Not sure where to begin to improve your health? A guide to taking the first step

If you are thinking about losing weight, becoming more active, or quitting smoking you are not alone. These are three of the most common health-related New Year’s resolutions. Considering that two-thirds of American adults are overweight, about half don’t meet minimum recommendations for physical activity, and one in five smoke, there are many people who need to change more than one of these behaviors.

Quitting smoking and changing eating and exercise habits to lose weight or improve fitness are among the most difficult behavior changes to make, especially at the same time. Some people focus on one change to begin with.

Obviously, changing all three of these behaviors is ideal, but if you are only willing to change one, which should you take on first to have the biggest impact on your overall health? This is the topic of my Health & Fitness column in the Aiken Standard this week.

You might think that quitting smoking would be the most important change to make initially. Smoking is the primary cause of lung cancer and other respiratory diseases such as emphysema and chronic bronchitis. Smoking also increases the risk of most other cancers and is a major contributor to heart attacks and strokes. Quitting smoking greatly reduces these risks with beneficial changes that begin within days of quitting. Despite this, if you only want to change one behavior, smoking isn’t the place to start.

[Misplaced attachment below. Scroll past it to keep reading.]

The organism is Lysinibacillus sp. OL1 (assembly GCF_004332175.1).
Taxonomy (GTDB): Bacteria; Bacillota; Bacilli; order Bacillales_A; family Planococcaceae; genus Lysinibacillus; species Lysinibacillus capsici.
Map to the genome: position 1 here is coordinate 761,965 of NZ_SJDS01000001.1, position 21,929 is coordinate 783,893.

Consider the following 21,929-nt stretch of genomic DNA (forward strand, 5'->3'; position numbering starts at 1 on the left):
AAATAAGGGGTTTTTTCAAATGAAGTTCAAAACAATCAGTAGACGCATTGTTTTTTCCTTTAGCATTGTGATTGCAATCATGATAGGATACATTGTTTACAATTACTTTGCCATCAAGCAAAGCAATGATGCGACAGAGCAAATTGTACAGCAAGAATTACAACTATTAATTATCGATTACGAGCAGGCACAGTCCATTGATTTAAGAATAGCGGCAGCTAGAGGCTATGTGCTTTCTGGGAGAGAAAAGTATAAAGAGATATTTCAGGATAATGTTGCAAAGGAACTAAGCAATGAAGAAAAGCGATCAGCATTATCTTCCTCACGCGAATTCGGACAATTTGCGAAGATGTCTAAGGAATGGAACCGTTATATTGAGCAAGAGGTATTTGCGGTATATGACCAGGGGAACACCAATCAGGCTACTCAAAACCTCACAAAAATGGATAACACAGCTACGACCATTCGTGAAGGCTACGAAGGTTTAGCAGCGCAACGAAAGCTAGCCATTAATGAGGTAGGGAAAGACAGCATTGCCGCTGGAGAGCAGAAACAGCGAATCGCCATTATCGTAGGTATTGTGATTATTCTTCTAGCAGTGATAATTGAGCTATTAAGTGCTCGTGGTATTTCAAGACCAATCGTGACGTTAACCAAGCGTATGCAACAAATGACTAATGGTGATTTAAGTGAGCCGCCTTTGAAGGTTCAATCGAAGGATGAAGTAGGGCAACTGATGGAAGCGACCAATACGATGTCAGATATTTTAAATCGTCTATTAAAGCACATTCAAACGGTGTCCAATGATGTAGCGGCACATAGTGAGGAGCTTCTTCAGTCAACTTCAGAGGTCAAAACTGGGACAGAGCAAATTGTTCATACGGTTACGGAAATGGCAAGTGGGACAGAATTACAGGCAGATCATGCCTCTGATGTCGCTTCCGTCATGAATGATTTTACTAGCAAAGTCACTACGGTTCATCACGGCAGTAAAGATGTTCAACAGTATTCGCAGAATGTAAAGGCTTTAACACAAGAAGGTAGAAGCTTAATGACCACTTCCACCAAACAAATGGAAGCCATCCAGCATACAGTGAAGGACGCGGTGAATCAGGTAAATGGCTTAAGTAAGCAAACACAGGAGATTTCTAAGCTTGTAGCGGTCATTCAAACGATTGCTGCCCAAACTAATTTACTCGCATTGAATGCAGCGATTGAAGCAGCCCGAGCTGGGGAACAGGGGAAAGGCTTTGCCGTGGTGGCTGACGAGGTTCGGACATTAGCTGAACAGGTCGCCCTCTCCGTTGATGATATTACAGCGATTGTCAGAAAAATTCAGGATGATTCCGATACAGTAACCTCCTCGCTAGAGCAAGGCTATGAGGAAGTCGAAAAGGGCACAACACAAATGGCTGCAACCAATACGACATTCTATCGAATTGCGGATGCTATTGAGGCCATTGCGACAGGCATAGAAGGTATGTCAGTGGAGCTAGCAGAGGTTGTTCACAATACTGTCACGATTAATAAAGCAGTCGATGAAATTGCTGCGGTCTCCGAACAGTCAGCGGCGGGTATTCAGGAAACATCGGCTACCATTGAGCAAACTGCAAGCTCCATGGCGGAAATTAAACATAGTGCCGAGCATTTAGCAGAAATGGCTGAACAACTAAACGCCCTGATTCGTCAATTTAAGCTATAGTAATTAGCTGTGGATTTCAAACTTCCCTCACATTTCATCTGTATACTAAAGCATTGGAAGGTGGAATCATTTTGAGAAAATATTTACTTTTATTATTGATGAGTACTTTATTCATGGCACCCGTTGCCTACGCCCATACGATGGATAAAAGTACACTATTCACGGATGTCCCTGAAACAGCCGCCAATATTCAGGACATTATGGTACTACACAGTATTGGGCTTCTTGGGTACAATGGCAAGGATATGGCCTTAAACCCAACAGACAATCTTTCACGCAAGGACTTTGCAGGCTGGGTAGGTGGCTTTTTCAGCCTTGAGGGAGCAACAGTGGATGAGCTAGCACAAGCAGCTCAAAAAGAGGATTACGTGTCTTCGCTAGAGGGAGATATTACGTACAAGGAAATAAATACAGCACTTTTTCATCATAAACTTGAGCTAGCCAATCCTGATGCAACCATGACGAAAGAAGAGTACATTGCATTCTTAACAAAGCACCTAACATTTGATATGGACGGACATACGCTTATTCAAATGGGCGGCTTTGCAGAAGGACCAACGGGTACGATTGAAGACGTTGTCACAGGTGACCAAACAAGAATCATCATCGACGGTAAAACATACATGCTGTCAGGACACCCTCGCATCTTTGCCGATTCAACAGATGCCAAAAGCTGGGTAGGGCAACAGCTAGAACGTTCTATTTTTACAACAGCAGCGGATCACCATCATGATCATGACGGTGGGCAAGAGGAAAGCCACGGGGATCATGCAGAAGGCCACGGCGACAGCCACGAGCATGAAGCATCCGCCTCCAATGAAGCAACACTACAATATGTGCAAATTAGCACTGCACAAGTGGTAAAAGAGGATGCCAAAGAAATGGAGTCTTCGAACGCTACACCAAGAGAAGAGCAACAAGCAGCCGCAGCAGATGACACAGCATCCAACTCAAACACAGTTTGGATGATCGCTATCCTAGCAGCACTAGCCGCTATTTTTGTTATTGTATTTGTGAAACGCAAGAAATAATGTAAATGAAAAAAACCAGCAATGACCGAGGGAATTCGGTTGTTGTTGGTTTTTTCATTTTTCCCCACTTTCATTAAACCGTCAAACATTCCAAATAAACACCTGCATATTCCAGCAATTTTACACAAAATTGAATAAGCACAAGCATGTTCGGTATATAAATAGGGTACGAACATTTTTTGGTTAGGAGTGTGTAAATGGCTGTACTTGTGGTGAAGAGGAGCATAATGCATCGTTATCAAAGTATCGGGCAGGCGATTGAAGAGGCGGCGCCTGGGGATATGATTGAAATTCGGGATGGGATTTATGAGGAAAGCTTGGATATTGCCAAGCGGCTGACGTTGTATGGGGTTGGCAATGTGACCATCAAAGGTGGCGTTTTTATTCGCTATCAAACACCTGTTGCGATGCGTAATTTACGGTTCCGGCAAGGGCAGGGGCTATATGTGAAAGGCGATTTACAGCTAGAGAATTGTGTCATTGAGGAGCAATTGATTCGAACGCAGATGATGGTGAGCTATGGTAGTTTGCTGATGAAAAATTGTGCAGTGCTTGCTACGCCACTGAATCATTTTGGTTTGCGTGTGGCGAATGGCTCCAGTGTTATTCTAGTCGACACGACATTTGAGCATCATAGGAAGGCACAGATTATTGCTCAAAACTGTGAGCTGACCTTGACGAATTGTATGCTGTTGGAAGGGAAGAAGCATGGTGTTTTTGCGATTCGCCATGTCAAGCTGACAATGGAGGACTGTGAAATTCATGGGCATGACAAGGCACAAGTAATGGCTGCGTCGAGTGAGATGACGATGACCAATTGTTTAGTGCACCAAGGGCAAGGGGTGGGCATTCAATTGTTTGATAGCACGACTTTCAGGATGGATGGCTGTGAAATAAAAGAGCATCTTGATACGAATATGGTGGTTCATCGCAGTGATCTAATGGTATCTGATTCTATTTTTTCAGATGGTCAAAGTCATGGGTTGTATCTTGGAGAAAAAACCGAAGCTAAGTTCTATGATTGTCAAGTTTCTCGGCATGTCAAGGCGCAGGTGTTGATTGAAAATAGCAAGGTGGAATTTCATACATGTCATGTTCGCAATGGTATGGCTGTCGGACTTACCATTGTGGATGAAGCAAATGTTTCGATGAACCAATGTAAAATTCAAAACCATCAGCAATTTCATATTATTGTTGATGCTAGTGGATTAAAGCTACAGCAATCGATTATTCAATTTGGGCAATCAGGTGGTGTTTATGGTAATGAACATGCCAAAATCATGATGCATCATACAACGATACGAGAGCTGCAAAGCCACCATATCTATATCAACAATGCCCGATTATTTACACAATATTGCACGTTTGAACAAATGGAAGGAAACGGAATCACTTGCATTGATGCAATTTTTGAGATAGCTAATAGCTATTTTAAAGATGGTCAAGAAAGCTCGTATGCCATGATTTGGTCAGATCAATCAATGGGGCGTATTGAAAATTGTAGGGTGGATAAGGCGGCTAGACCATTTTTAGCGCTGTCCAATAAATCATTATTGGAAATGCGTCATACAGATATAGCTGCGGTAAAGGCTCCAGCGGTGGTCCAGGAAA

Being overweight is a leading cause of diabetes, high blood pressure, heart disease, and some cancers. If you are overweight, losing just 10% of your body weight (20 lbs. for a 200 lb. person) can significantly reduce the severity of these conditions. Maintaining a healthy body weight can prevent many of these health problems. However, losing weight is not the first change you should make.

It turns out that becoming physically active is the most important change you can make to improve your overall health. Decades of research show that regular physical activity reduces the risk of most chronic diseases including diabetes, heart disease, and some cancers and can extend the lifespan by up to five years. In fact, the health risks of inactivity are equal to or greater than that of obesity or smoking. Regular activity also improves muscular strength, aerobic fitness, bone density, cognitive function, and memory. There is no other single intervention—drugs included—that has as many health benefits.

Research also shows that the negative health effects of being overweight and obesity are, in part, caused by inactivity and poor fitness. If you are overweight but physically fit, your risk of death is lower than if you are at a “healthy” weight but unfit. Regular exercise can reduce the risk of diabetes in people who are overweight, whether they lose weight or not. Furthermore, studies of “successful losers” show that daily exercise is a requirement for long-term weight loss, so becoming active now can help you lose weight later.

You should change all three of these behaviors to achieve optimal health. But if you are looking for an initial step that will have the biggest impact, start by becoming more active. A good initial goal is to reduce the time you spend being sedentary (sitting) and to get a minimum of 30 minutes of moderate-intensity activity, such as a brisk walk, each day. You can get greater benefits by participating in more intense exercise, including strength training, three or more days per week. And once you have established a routine of regular activity you will be ready to make other health changes.

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